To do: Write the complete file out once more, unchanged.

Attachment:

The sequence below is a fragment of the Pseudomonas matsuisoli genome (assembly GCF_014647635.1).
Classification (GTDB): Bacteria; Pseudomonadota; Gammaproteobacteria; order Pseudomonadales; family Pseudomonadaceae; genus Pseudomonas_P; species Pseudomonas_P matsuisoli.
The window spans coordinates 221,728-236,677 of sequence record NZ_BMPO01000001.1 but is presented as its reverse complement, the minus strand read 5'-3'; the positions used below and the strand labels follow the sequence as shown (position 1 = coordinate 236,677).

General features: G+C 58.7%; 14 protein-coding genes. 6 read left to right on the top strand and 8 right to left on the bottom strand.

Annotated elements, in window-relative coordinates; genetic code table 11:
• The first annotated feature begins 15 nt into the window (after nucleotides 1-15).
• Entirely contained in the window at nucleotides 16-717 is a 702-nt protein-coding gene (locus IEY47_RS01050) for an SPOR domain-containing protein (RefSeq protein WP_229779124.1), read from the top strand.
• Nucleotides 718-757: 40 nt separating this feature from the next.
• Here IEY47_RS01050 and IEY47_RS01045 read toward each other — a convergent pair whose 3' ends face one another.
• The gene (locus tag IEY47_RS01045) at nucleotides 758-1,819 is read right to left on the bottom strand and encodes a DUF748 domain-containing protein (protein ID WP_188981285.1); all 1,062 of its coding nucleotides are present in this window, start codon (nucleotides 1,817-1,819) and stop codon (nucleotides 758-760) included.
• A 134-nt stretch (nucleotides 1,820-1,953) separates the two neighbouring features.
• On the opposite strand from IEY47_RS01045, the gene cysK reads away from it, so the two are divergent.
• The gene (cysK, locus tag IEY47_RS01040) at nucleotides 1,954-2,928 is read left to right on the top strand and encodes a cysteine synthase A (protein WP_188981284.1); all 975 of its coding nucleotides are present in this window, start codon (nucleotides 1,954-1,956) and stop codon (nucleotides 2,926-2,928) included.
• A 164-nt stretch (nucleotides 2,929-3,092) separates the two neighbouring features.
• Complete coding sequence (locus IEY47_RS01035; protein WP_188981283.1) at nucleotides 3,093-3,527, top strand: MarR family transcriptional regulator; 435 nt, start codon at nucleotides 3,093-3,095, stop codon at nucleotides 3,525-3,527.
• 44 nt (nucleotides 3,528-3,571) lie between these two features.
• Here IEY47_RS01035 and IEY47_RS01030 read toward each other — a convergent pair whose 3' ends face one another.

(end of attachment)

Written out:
The sequence below is a fragment of the Pseudomonas matsuisoli genome (assembly GCF_014647635.1).
Classification (GTDB): Bacteria; Pseudomonadota; Gammaproteobacteria; order Pseudomonadales; family Pseudomonadaceae; genus Pseudomonas_P; species Pseudomonas_P matsuisoli.
The window spans coordinates 221,728-236,677 of sequence record NZ_BMPO01000001.1 but is presented as its reverse complement, the minus strand read 5'-3'; the positions used below and the strand labels follow the sequence as shown (position 1 = coordinate 236,677).

General features: G+C 58.7%; 14 protein-coding genes. 6 read left to right on the top strand and 8 right to left on the bottom strand.

Annotated elements, in window-relative coordinates; genetic code table 11:
• The first annotated feature begins 15 nt into the window (after nucleotides 1-15).
• Entirely contained in the window at nucleotides 16-717 is a 702-nt protein-coding gene (locus IEY47_RS01050) for an SPOR domain-containing protein (RefSeq protein WP_229779124.1), read from the top strand.
• Nucleotides 718-757: 40 nt separating this feature from the next.
• Here IEY47_RS01050 and IEY47_RS01045 read toward each other — a convergent pair whose 3' ends face one another.
• The gene (locus tag IEY47_RS01045) at nucleotides 758-1,819 is read right to left on the bottom strand and encodes a DUF748 domain-containing protein (protein ID WP_188981285.1); all 1,062 of its coding nucleotides are present in this window, start codon (nucleotides 1,817-1,819) and stop codon (nucleotides 758-760) included.
• A 134-nt stretch (nucleotides 1,820-1,953) separates the two neighbouring features.
• On the opposite strand from IEY47_RS01045, the gene cysK reads away from it, so the two are divergent.
• The gene (cysK, locus tag IEY47_RS01040) at nucleotides 1,954-2,928 is read left to right on the top strand and encodes a cysteine synthase A (protein WP_188981284.1); all 975 of its coding nucleotides are present in this window, start codon (nucleotides 1,954-1,956) and stop codon (nucleotides 2,926-2,928) included.
• A 164-nt stretch (nucleotides 2,929-3,092) separates the two neighbouring features.
• Complete coding sequence (locus IEY47_RS01035; protein WP_188981283.1) at nucleotides 3,093-3,527, top strand: MarR family transcriptional regulator; 435 nt, start codon at nucleotides 3,093-3,095, stop codon at nucleotides 3,525-3,527.
• 44 nt (nucleotides 3,528-3,571) lie between these two features.
• Here IEY47_RS01035 and IEY47_RS01030 read toward each other — a convergent pair whose 3' ends face one another.